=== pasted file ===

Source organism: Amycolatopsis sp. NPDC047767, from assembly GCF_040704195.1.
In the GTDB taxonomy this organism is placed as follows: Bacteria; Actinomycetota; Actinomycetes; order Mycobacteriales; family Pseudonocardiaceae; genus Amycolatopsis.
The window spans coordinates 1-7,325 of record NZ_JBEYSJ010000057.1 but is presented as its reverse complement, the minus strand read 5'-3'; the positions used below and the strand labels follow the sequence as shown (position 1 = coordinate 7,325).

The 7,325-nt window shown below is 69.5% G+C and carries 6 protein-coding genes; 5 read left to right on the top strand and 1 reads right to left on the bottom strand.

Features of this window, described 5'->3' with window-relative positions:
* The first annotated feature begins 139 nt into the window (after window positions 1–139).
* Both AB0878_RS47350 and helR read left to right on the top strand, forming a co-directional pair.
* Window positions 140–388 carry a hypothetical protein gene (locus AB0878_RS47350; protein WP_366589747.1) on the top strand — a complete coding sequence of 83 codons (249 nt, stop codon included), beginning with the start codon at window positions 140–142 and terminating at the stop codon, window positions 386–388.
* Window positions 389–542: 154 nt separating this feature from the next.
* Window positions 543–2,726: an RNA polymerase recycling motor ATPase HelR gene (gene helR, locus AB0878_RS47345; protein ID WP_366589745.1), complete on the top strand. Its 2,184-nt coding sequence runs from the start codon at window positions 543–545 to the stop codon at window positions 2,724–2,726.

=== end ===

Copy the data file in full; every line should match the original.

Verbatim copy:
Source organism: Amycolatopsis sp. NPDC047767, from assembly GCF_040704195.1.
In the GTDB taxonomy this organism is placed as follows: Bacteria; Actinomycetota; Actinomycetes; order Mycobacteriales; family Pseudonocardiaceae; genus Amycolatopsis.
The window spans coordinates 1-7,325 of record NZ_JBEYSJ010000057.1 but is presented as its reverse complement, the minus strand read 5'-3'; the positions used below and the strand labels follow the sequence as shown (position 1 = coordinate 7,325).

The 7,325-nt window shown below is 69.5% G+C and carries 6 protein-coding genes; 5 read left to right on the top strand and 1 reads right to left on the bottom strand.

Features of this window, described 5'->3' with window-relative positions:
* The first annotated feature begins 139 nt into the window (after window positions 1–139).
* Both AB0878_RS47350 and helR read left to right on the top strand, forming a co-directional pair.
* Window positions 140–388 carry a hypothetical protein gene (locus AB0878_RS47350; protein WP_366589747.1) on the top strand — a complete coding sequence of 83 codons (249 nt, stop codon included), beginning with the start codon at window positions 140–142 and terminating at the stop codon, window positions 386–388.
* Window positions 389–542: 154 nt separating this feature from the next.
* Window positions 543–2,726: an RNA polymerase recycling motor ATPase HelR gene (gene helR, locus AB0878_RS47345; protein ID WP_366589745.1), complete on the top strand. Its 2,184-nt coding sequence runs from the start codon at window positions 543–545 to the stop codon at window positions 2,724–2,726.